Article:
Signs of lava at Mount Cleveland prompted volcanologists to raise their alert level Tuesday afternoon for the Aleutian Islands volcano.
The Alaska Volcano Observatory reports "heightened or escalated unrest" and the possibility of an eruption at the 5,676-foot volcano, according to the observatory's website.
Cleveland Volcano comprises the western half of Chuginidak Island, which sits about 115 miles west of Dutch Harbor and 950 miles southwest of Anchorage.
Satellite data and visual observations in late July revealed a lava dome about 140 feet in diameter growing in the volcano's crater, said volcanologist Chris Waythomas. The dome grew another 10 feet or so between Tuesday and Wednesday, according to the observatory.
"Sometimes lava domes like that can be explosive and lead to ash production," Waythomas said.
The volcano observatory raised the advisory status from "advisory" to "watch" and the aviation warning level from yellow to orange.
Cleveland is capable of blasting volcanic ash more than 20,000 feet into the sky -- a significant danger to air traffic in the vicinity -- so staff at the observatory decided to warn aviators of a possible explosive eruption, the researcher said.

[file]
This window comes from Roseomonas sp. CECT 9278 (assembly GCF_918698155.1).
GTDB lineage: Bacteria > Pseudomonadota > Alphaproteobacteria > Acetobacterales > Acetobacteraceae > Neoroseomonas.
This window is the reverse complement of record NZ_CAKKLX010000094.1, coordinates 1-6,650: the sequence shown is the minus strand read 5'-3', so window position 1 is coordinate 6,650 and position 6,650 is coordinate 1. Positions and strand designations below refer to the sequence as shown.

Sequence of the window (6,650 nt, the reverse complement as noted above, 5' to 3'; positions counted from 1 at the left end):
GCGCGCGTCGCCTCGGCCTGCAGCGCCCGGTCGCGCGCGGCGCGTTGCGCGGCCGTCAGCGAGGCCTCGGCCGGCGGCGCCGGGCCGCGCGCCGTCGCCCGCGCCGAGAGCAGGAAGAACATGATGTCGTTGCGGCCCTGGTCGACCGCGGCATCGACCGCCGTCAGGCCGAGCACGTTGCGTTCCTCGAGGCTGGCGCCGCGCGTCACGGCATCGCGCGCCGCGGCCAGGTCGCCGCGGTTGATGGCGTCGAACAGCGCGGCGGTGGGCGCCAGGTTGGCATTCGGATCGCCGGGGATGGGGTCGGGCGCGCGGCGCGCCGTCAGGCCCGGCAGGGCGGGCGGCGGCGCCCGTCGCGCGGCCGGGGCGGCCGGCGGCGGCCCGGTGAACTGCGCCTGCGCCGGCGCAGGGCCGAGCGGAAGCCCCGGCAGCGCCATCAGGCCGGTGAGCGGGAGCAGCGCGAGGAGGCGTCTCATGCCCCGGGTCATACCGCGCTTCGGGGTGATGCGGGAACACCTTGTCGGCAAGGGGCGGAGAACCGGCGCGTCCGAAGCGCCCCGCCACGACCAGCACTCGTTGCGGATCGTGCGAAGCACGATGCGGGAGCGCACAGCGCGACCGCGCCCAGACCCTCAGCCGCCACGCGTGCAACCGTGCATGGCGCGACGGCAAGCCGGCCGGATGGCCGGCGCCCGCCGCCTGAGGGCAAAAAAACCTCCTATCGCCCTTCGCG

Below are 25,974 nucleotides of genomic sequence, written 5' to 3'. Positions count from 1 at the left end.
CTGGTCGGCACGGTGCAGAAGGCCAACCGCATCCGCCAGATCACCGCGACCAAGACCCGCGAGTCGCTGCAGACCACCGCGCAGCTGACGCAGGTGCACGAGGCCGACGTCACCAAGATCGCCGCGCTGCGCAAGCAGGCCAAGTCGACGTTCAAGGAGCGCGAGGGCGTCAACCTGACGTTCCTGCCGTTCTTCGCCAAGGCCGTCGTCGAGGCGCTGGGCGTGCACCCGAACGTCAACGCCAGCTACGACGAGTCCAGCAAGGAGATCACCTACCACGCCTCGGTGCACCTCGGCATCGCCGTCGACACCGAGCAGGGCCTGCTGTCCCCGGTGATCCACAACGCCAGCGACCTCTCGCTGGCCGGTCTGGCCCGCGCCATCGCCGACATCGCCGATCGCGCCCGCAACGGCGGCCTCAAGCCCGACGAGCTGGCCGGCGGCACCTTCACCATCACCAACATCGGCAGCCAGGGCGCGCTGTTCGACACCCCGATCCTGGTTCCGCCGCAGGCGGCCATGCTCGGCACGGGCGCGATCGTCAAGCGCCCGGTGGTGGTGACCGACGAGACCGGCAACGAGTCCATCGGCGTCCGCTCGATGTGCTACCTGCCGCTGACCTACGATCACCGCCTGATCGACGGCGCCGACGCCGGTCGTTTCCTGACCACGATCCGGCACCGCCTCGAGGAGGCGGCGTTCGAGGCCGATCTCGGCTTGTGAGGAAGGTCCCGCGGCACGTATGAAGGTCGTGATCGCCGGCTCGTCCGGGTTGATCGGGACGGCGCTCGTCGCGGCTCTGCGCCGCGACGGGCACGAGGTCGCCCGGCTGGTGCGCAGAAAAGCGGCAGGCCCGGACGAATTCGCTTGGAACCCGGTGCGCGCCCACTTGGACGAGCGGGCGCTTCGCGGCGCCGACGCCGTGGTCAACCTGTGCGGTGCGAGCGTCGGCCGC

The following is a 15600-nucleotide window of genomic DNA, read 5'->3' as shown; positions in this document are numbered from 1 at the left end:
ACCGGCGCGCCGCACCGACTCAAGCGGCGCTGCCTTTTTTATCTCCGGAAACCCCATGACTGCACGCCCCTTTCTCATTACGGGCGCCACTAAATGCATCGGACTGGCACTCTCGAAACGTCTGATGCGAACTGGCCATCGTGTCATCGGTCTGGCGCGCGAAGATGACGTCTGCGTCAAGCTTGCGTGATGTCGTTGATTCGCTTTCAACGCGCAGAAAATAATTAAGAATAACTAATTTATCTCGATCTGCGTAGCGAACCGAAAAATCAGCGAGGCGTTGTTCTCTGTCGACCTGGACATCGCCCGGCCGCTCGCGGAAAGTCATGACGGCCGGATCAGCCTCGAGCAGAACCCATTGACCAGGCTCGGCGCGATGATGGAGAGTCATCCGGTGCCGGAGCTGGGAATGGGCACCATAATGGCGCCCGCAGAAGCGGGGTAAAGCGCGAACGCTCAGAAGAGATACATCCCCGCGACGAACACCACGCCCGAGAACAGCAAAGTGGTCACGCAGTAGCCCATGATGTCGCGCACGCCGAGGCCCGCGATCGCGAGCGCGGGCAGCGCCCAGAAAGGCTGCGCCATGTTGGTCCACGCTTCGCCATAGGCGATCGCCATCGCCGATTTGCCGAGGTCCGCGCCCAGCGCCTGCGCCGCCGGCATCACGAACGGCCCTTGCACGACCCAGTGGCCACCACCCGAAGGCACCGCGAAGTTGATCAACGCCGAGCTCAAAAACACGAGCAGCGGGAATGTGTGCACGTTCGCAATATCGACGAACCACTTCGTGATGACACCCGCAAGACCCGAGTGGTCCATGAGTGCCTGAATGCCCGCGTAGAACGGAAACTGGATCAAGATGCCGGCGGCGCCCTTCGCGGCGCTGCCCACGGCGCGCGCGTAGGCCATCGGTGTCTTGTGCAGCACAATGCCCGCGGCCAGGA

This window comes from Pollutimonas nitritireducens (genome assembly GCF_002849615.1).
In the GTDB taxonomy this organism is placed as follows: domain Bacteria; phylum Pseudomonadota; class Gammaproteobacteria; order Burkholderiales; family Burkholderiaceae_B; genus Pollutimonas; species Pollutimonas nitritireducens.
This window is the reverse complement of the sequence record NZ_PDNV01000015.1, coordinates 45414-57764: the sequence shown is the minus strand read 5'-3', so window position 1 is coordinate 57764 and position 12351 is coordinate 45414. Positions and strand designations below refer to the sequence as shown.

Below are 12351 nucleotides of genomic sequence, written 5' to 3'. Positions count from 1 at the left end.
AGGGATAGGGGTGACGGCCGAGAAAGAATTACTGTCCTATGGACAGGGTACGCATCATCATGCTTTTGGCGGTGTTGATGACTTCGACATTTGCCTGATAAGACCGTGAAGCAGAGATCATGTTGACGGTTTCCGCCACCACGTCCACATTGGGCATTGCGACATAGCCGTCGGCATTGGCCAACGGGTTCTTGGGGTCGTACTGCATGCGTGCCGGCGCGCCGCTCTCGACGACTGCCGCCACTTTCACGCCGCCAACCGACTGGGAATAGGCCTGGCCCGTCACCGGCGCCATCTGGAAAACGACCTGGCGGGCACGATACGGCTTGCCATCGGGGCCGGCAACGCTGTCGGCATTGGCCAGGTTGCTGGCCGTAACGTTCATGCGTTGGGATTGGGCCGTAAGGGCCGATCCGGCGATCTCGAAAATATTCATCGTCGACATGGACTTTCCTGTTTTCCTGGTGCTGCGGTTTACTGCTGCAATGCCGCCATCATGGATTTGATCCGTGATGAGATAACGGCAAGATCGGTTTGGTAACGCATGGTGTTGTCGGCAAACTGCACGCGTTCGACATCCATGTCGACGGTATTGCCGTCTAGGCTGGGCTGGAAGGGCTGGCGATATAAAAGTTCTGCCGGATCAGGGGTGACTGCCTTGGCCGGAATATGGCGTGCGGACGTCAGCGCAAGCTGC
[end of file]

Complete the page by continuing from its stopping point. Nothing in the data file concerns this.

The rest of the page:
Still, it's not certain that any ash-producing eruption will occur, Waythomas said.
"This could be the end of a little pulse of magma that's come into the volcano to form a little dome in there, and that'll be that, or it could lead to something more explosive," he said.
Because of a lack of seismographic equipment at the volcano, researchers must rely on pilot observations, satellite data and a webcam sometimes obscured by clouds, Waythomas said. An eruption could occur with little or no warning, he said.
Planes flying across the North Pacific Ocean or locally between islands would have to avoid the ash cloud, Waythomas said.
The most up-to-date information on Cleveland Volcano can be found at www.avo.alaska.edu.
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